“It seems like in the current system the tenants end up getting punished the most,” Cromwell said. “They get evicted when we discover the violation, but the landlords may just try to do it again and see if they can get away with it. This would be an attempt to get more at the root of the problem.”

In a town where the rental business is major business, it will be interesting to watch how far this idea goes.

Commissioners meet at 6:35 p.m. tonight at City Hall.

Comments

Vinny1 3 years, 6 months ago

Still waiting on Vermont St. BBQ. Anymore word on when/if they are still re-opening?

Chad Lawhorn 3 years, 6 months ago

I don't have a date for you, but they have pulled a building permit, which is always a good sign. Chad Lawhorn Journal-World

kinder_world 3 years, 6 months ago

So I am going to be charged more to recycle, but I have to take my glass to special bins, using my gas and my time and pay more for it. I already recycle my glass at Walmart without this additional charge. Does anyone else see a problem with??? This was another one of Cromwell's ideas.

just_another_bozo_on_this_bus 3 years, 6 months ago

It's not clear from this article why the rates are going up, and it would appear that if this appreciably increases the amount of glass that gets recycled, it'll save the city (and taxpayers) money spent on tipping fees rather quickly-- much more than will be spent on this recycling initiative.

And while Wal-Mart may remain the most convenient place to recycle glass for you, there will now be other locations much more convenient for thousands of other people-- especially people like me who don't ever go to Wal-Mart.

Chad Lawhorn 3 years, 6 months ago

Yeah, I don't want people to think that your rates wouldn't be going up if the recycling program wasn't being implemented. The city's trash service has been struggling financially with rising fuel costs and rising landfill costs. Those are the two main drivers in the rate increase. The glass program, from my analysis, has little to do with the rate increase. I was just pointing out that it looks like there will be a new glass recycling operation. It will be interesting to see, however, whether enough new people take up glass recycling as a result to make this pay off for the city. Chad Lawhorn Journal-World

jhawkinsf 3 years, 6 months ago

Heard through the grapevine that when applying for a job at First Watch, they require applicants to promise to adhere to the Ten Commandments. Making that a requirement for a job has just got to be against the law.
I'd be curious if others had that experience or if they had heard similar stories.

gatekeeper 3 years, 6 months ago

About 12 years ago I took a job in Lenexa and after I was already hired and working, my boss took me to lunch and informed me that all of her employees had to act as good Catholics if they wanted to continue working for her. This was not the company's policy, just hers. When we got back to work, I found her boss and handed over my stuff, told him what I was told and walked out and never looked back.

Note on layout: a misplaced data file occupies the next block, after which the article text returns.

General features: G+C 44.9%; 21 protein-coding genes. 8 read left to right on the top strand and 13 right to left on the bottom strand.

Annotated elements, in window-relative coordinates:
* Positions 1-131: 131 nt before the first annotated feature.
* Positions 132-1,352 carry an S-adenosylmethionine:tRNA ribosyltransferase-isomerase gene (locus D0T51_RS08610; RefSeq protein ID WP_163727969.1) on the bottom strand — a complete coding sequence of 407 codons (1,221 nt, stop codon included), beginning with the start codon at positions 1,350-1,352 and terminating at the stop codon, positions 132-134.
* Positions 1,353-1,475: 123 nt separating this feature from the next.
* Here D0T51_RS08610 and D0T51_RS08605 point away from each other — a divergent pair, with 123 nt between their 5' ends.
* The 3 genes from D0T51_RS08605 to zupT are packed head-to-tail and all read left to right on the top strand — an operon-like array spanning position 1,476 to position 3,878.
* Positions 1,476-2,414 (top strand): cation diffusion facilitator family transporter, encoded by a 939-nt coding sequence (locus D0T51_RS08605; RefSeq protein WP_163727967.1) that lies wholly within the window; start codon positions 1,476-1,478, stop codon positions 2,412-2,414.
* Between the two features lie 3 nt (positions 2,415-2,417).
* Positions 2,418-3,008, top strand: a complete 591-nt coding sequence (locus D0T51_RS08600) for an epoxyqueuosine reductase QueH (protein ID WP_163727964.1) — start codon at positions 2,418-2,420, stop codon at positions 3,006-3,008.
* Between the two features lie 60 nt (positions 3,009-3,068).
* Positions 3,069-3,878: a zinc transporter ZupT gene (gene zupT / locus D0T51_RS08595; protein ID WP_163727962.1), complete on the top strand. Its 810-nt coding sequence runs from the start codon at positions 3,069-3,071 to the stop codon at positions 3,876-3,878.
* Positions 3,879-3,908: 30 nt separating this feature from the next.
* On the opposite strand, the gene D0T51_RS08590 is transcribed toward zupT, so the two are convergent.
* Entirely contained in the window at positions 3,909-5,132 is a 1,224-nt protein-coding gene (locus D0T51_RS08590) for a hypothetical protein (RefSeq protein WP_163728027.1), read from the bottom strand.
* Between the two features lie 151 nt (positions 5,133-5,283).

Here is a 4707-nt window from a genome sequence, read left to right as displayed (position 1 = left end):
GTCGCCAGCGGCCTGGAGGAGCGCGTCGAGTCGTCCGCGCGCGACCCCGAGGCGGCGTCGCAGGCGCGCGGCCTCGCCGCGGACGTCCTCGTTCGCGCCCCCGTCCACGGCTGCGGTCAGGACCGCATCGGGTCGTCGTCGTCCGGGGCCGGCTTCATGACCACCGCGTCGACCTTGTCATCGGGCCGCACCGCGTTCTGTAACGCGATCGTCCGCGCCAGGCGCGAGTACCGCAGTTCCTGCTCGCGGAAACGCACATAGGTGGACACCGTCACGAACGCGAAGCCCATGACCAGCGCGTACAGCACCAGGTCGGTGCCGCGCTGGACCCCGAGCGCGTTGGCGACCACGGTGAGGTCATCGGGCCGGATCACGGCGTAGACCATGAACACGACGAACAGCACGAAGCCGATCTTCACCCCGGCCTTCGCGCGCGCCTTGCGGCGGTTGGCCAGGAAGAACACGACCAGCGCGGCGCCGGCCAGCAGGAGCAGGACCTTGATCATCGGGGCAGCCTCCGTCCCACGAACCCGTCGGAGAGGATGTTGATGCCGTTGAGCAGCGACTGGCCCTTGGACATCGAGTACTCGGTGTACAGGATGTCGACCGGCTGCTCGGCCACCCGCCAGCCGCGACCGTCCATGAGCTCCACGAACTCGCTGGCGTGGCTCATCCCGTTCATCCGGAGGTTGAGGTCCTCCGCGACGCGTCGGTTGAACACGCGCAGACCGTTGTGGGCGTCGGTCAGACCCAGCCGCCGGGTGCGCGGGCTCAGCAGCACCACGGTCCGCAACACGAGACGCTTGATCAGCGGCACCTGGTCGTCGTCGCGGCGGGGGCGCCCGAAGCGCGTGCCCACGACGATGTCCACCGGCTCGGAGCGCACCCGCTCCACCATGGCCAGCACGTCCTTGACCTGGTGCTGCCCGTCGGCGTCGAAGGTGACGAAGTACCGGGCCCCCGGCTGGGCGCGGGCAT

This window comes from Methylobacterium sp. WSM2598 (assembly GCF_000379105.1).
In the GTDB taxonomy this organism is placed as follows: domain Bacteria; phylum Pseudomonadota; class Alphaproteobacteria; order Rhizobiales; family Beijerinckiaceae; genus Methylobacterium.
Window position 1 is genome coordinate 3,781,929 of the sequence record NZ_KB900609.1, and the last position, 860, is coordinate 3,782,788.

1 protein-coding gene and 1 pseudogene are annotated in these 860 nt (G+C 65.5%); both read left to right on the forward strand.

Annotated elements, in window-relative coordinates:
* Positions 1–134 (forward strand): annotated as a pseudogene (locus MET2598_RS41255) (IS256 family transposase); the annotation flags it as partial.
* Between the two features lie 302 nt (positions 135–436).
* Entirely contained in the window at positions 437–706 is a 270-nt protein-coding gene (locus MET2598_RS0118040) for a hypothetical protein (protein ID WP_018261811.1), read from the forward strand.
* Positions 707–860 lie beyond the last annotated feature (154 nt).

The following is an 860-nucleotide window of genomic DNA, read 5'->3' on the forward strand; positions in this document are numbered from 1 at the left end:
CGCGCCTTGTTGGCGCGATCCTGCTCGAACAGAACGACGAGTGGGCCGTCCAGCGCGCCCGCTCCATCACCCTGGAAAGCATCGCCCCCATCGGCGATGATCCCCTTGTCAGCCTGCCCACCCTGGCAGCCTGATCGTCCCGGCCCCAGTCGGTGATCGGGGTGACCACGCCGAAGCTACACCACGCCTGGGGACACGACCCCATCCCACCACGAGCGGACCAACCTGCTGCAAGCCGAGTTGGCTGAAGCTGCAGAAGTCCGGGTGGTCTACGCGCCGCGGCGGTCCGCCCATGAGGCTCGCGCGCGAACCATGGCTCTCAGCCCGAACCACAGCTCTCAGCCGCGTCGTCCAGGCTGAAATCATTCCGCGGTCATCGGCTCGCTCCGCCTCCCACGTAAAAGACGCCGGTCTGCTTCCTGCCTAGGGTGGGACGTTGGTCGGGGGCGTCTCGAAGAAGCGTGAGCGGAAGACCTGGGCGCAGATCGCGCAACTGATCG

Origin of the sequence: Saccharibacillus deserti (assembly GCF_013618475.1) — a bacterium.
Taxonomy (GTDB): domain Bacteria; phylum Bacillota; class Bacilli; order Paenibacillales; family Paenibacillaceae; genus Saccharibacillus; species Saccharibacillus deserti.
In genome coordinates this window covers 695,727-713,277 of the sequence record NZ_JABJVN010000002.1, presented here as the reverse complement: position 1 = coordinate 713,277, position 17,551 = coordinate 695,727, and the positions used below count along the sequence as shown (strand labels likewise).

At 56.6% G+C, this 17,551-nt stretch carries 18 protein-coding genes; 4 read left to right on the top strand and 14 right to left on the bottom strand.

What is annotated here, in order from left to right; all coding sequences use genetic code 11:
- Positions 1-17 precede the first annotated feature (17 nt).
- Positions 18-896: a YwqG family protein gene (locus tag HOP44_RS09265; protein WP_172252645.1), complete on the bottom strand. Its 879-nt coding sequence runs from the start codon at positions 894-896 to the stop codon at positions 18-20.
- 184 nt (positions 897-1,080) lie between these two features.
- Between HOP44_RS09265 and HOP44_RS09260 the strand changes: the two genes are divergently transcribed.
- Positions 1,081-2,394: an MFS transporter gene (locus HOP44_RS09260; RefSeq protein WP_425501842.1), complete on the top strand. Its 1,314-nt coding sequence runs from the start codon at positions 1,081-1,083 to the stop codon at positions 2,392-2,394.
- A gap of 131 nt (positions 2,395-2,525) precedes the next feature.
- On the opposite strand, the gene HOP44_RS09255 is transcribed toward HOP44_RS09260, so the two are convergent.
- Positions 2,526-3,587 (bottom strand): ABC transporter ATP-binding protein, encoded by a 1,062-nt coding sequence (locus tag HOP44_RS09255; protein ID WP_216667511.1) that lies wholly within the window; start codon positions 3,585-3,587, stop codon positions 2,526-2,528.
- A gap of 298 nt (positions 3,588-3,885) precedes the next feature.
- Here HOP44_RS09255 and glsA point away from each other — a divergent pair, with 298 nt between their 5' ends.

Doesn't surprise me that places try to pull this stuff. Especially in a bad economy when many will do anything for a job.

average 3 years, 6 months ago

I'm not exactly how the whole "but the seventh day is a Sabbath day, you shall not do any work" commandment is supposed to work out for employees of a restaurant that's open 7-days-a-week at 7 AM. A whole shift of Jews and SDAs, maybe?

Or, maybe they've got some other commandments I'm not familiar with.

shutterbug433 3 years, 6 months ago

The "ten commandments" you are referring to are not from the bible, but rather their own ten commandments of customer service for their servers. First Watch does not push any type of religion on employees, just good service!

Chad Lawhorn 3 years, 6 months ago

I suppose that would be true, if all glass in the city ends up getting recycled. But I don't think that is realistic. The big question is how much more glass will get recycled? And, see my post above, I don't think the price increase has much of anything to do with the glass program. Sorry if I didn't make that clear in the article. Thanks, Chad Lawhorn Journal-World

Skeptical 3 years, 6 months ago

With respect to the rental ordinance, where did the number 3 come from? If someone has a 5 bedroom house, they could only rent it to 3 people?

pizzapete 3 years, 6 months ago

That's the basic idea, unless they can find a couple of related people to rent the other 2 or three bedrooms. Landlords, however, just put three people on the lease and look the other way when renting a large house to more than the number allowed by the ordinance.

I've often wondered if this ordinance wasn't pushed through by a couple of developers who needed to find more renters for their overbuilt apartment complexes in the far West of the city?

tiredoflawrence 3 years, 6 months ago

Chad is there anymore news about when the quiznos on iowa is reopening. Saw some signs out front today that said comming soon.

Sara Garlick 3 years, 6 months ago

If the city wants less glass in the landfill, give an incentive to bars & restaurants. That would make more sense than raising the utility rate. I recycle my own glass on my own dime. At the Recycling Center on haskell they asked for your name & address, so why doesn't the city wave that increase for the people who already recycle? I don't want to be taxed more because other people are lazy!